Review Summary: Newly reinvigorated, The Joy of Motion sees Animals As Leaders putting forth their strongest and most focused record yet.11 of 11 thought this review was well written
Animals As Leaders emerged in 2009 as worthy of being among the frontrunners of progressive metal, and recaptured the musical imaginations of metal fans disillusioned with the genre’s current creative slump. With the absence of vocals or any real band at all, newcomer Tosin Abasi impressed listeners with his creative and stunningly technical playing while keeping the music intense and melodically powerful. Their eponymous debut LP was essentially Abasi’s solo album, with his massive metal guitar sounds and jazzy interludes alongside programmed percussion and the necessary electronics by Misha Mansoor, frontman for equally regarded progressive metal outfit Periphery. It was a masterful showcase of the guitarist’s talent and a true contender for metal album of the year. 2011’s follow-up Weightless served as a minor misstep, with the absence of Mansoor but plus a real band. While still being a solid release, there was something missing. It sounded sterile and uninspired, despite the addition of a real drummer and Abasi’s new international success. With 2014’s The Joy of Motion, the band sounds fresher and jazzier than ever before.
One of the best aspects of The Joy of Motion is how well the heavier and lighter sections play out in each song. While the first album might be their best musically, this release sounds more varied and complicated as a whole. Like the first release, this album sees more concentration on a balance of heavy, downtuned riffs and shredding solos with lighter, textured jazz sections as opposed to the clinical sounding, heavier Weightless. With most song lengths running at a surprisingly modest 4-5 minutes, The Joy of Motion is surprisingly restrained and expertly avoids descending into typical musical pretentiousness of so many modern progressive metal releases.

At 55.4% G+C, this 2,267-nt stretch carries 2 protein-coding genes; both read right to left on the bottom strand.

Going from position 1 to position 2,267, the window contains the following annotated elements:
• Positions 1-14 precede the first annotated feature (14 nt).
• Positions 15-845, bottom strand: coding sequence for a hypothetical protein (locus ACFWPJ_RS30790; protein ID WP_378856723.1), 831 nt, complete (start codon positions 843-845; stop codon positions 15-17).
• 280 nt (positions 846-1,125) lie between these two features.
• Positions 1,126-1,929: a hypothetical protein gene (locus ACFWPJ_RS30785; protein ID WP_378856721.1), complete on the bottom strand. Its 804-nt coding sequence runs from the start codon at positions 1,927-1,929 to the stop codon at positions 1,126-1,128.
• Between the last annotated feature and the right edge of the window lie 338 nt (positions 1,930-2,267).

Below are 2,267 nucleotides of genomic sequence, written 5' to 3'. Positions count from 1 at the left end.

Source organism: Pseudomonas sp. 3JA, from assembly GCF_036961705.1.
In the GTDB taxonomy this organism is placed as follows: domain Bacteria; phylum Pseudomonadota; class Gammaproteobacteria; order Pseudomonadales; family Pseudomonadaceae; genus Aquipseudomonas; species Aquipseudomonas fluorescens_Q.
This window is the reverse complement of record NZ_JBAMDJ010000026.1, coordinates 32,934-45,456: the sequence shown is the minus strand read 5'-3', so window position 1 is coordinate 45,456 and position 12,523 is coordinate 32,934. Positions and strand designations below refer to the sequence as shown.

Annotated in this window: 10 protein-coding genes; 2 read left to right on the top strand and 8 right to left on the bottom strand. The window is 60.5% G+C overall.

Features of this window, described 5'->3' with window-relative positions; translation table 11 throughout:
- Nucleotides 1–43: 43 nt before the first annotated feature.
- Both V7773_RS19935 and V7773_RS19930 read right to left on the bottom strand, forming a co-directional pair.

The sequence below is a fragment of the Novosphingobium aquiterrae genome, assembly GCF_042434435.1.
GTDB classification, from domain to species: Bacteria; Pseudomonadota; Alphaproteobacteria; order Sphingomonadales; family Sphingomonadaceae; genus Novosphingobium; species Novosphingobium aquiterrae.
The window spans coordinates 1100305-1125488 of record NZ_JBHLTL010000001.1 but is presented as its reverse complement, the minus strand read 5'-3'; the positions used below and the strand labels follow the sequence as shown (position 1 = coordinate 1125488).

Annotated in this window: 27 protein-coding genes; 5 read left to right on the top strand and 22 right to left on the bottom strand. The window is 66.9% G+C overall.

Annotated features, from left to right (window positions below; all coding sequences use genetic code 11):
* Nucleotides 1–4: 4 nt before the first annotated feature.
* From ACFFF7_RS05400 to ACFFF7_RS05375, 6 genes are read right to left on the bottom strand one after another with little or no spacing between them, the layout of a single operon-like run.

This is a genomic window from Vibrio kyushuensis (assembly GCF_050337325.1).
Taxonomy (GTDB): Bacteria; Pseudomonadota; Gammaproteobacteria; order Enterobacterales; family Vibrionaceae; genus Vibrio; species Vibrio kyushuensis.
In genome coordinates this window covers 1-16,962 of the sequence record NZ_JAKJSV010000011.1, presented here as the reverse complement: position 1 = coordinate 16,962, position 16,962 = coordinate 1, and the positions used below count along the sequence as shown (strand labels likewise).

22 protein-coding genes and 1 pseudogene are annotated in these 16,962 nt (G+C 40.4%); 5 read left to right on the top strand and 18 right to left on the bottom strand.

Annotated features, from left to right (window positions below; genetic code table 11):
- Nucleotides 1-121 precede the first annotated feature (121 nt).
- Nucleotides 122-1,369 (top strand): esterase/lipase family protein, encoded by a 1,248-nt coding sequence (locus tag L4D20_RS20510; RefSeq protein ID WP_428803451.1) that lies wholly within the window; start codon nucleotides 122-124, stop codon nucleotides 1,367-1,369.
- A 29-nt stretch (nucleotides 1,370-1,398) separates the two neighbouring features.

Songs like Para Mexer and The Woven Web emphasize their jazzier, cleaner side with little to no heavy sections in the songs. They keep them from being boring by pulling back on repetitive sections and restrain when it could have been so easy to go all out in frantic musical madness, but without inspiration or emotion behind it. That was the biggest problem with their previous offering, and this album completely disregards sterile sounding riffs and constantly change up the sections and make twists and turns to make it sound interesting and surprising. This album is extremely enjoyable to listen to, and you will find yourself relistening to it again and again to catch all the musical nuances they thrown in each track.
The first three tracks are the most visceral on the album, containing jagged, high gain polyrhythmic guitar riffs over pounding drums and… is that a real bass guitar? (a first for this band). However, none of these are without the lighter, jazzy interludes that make this band so unique in a genre crowded with excess of blazing technical guitar shredding and pounding drums with no real emotion or inspiration behind all of the talent. Animals as Leaders once again prove that they are a master of their craft, expertly blending elements of jazz, modern metal, and progressive rock in what is sure to be one of their most enjoyable releases yet. Those looking for a simple continuation or a Part II of their debut album will probably be disappointed, as The Joy of Motion truly is different from anything they have done, but ends up being just as impressively well thought out and impactful as ever before, managing to even rival their impressive debut LP.